Posted by Laurie Frost on February 17, 2013
A few examples of the contents of the Artwork and Illuminations collection of the UK National Archive’s photostream on the Flickr Commons.
Chest made to hold the Treaty of Calais, signed between Edward III of England and John II of France. Edward agreed to give up his claim to the throne of France in exchange for the territory of Aquitaine. 1360. http://flic.kr/p/6Gp7WW
Sample Child’s Ration Book. Throughout the 1940s (and for nine years after the end of the war) every man woman and child in Britain owned ration books of coupons for food and clothing. The Ministry of Food’s carefully formulated diet is generally believed to have improved the nation’s health. http://flic.kr/p/5Rc3AD
Central Office of Information’s copy of the official poster advertising the 1948 London Olympics. http://flic.kr/p/5DhZwF
: “A West-End London Street Scene” by Grace Golden. Clearly depicting Regent Street, Golden imagines future post-war prosperity. In reality shoppers had to endure rationing in Britain into the 1950s. c.1945. http://flic.kr/p/5DhZwB
Official war art by W. Krogman, gouache on board. The painting imagines a bombing raid on the German city of Cologne. The city’s cathedral is clearly visible. It survived the war, despite being hit dozens of times by Allied bombs. WWII. http://flic.kr/p/7uWG8n
Print of the royal barge carrying Admiral Nelson’s body along the River Thames from Greenwich to Whitehall. Date: 1806
Posted in Flickr Commons, Historical, Places | Tagged: 1948 London Olympics, Admiral Nelson funeral, bombing of Cologne, Flickr Commons, Grace Golden, London, National Archives of the United Kingdom, ration book, Regent Street, Treaty of Calais, UFO, W. Krogman | 1 Comment »
Posted by Laurie Frost on March 31, 2012
There are hundreds of public domain images in the Flickr Commons contributed by the National Archives of the United Kingdom. There are three collections: Africa Through a Lens; Artwork, Artifacts and Documents; and Photography.
Today’s images are from sets within the Photography Collection.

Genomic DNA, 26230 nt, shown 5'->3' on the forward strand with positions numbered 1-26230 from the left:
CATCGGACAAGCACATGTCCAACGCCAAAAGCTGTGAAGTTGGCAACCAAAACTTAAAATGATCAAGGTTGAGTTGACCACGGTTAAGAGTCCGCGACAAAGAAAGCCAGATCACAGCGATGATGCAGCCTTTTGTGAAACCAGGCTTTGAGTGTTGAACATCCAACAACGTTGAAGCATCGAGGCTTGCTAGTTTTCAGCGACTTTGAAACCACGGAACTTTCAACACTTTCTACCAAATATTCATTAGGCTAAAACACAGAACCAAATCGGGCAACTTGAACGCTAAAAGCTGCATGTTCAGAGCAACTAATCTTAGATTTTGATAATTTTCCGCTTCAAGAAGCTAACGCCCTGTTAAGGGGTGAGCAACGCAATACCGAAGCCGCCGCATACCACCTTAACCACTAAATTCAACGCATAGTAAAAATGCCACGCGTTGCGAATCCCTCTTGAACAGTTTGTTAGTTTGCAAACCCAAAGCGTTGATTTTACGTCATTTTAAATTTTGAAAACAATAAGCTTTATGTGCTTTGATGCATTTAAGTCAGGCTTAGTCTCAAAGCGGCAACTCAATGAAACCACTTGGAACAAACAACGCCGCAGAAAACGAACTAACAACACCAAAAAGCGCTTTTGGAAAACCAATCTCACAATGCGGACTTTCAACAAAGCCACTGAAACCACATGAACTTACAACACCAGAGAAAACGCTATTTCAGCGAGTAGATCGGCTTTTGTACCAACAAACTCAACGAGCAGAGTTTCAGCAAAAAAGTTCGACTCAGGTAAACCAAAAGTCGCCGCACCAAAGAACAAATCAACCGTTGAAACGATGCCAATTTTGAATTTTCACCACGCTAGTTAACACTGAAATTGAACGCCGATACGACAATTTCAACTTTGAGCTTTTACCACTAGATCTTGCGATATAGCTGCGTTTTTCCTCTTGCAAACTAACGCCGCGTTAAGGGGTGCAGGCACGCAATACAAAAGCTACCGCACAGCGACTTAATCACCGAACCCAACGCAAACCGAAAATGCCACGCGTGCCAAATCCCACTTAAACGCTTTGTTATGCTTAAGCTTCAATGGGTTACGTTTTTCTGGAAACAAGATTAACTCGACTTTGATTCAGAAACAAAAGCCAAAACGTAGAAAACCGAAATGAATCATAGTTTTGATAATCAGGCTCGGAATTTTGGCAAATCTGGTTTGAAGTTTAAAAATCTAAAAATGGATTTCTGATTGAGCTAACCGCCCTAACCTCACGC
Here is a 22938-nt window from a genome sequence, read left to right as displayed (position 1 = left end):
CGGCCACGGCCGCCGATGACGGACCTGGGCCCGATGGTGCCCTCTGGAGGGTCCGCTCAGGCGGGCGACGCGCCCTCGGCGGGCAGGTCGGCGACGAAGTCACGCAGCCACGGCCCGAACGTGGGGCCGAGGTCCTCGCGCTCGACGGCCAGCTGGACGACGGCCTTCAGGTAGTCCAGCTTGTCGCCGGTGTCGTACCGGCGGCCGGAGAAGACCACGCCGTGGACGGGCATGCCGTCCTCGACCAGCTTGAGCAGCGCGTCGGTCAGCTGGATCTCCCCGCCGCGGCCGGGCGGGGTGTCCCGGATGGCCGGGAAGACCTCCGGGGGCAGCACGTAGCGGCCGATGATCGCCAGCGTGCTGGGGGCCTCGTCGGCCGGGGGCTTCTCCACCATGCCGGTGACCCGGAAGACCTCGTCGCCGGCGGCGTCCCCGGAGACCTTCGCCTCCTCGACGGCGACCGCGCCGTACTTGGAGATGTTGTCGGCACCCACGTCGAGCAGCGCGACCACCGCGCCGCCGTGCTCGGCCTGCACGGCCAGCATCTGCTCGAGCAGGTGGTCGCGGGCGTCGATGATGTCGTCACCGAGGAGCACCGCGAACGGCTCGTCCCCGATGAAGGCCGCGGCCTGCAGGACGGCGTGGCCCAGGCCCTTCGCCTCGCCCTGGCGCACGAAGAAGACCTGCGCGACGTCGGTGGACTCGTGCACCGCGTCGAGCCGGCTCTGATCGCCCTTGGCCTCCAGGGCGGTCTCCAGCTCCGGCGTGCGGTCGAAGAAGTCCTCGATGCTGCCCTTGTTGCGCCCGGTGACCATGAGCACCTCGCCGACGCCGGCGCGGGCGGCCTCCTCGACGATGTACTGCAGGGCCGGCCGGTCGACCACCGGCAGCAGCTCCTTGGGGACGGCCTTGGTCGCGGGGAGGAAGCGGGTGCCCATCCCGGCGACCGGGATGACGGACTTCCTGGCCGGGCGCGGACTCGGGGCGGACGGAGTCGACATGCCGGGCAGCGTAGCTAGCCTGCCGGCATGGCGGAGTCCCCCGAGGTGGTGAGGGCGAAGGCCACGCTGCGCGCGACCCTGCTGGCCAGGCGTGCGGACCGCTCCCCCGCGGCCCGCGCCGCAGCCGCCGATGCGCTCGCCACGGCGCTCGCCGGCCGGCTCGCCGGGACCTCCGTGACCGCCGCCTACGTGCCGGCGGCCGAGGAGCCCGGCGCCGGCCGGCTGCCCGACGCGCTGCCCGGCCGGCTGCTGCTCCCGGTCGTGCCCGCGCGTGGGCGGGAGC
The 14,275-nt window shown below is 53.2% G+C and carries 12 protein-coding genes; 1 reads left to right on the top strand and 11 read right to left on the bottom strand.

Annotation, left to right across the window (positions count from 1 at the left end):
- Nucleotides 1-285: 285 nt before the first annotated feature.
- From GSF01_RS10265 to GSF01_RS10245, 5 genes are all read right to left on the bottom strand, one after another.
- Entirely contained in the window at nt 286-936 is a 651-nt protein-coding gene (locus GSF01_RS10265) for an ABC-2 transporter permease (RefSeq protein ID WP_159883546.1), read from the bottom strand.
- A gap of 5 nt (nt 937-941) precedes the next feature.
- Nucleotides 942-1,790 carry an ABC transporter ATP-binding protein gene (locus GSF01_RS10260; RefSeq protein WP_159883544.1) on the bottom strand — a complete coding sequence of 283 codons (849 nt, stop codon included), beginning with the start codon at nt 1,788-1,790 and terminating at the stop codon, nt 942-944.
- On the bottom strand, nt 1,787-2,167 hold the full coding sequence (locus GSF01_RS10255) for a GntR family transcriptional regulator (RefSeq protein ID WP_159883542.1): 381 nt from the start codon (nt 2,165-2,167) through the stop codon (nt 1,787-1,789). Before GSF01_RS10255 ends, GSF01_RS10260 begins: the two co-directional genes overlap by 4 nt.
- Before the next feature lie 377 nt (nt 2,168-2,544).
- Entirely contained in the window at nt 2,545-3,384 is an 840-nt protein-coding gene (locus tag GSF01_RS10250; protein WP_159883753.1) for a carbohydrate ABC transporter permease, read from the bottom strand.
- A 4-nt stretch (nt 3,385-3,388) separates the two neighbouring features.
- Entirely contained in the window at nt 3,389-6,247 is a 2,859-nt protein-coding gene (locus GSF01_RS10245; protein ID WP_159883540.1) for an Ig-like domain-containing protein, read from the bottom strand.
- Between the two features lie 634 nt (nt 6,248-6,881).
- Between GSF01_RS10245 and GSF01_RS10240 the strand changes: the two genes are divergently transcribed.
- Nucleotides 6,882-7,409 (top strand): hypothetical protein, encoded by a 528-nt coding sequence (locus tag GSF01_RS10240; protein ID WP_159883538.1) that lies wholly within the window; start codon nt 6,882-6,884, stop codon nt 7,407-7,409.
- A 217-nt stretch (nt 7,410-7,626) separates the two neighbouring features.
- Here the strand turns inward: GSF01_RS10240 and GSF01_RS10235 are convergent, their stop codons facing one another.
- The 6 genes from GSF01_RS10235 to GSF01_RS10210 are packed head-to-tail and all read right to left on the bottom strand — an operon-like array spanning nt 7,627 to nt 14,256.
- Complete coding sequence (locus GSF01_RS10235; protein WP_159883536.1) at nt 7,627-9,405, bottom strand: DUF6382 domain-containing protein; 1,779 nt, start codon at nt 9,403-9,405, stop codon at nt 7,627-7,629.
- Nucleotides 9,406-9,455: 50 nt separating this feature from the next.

German Graf Zeppelin flies over St. Paul's Cathedral while on a press visit to London. 1930. http://flic.kr/p/8JJzmx
A British made Cierva Autogiro flies over Manhattan Island. The brainchild of Spanish aeronautical engineer Juan de la Cierva, the autogyro was developed in the early 1920s. http://flic.kr/p/74b56X
Hiram Maxim's Glider
The Anglo-American inventor of the machine gun, Sir Hiram Maxim experimented unsuccessfully with powered flight during much of the 1890s. In 1911 he established a company to develop military aircraft with Louis Blériot, the first man to fly across the English Channel and engineer Claude Grahame White, one of Britain's first qualified pilots. c.1915
Fighter squadron in formation. Photograph from the log book of RAF Squadron Leader B.J.E. Lane. 1940-2. http://flic.kr/p/8t3C1R
Photograph from the Trench Warfare Section of the Ministry of Munitions showing a man wearing breathing apparatus against gas attack. WWI. http://flic.kr/p/5Rc3AV
In the early 20th century sailing ships would compete to be the first to bring a grain cargo from Australia to the UK. Built in 1911 S.V. Passat was the winner of the final race in 1949/50, reaching Penarth, Wales in four months. Its cargo of wheat was destined for the mills of Methodist mill owner and film magnate J. Arthur Rank. http://flic.kr/p/8JJk6r
'With Captain Scott to the South Pole (British Antarctic Expedition)'. Steam Yacht 'Terra Nova' with dogs on Ice at side.'
"This image shows a single frame from the very short (3-4 frame) sections of nitrate film stock accessioned at The National Archives from Herbert Ponting's footage of the Antarctic." c.1911.
Posted in Exploration, Flickr Commons, Historical, Transportation | Tagged: autogyro, Cierva Autogiro, Flickr Commons, Graf Zeppelin, Hiram Maxim's Glider, J. Arthur Rank, National Archives of the United Kingdom, S.V. Passat, Terra Nova British Antarctic Expedition, Trench Warfare Section of the Ministry of Munitions | 2 Comments »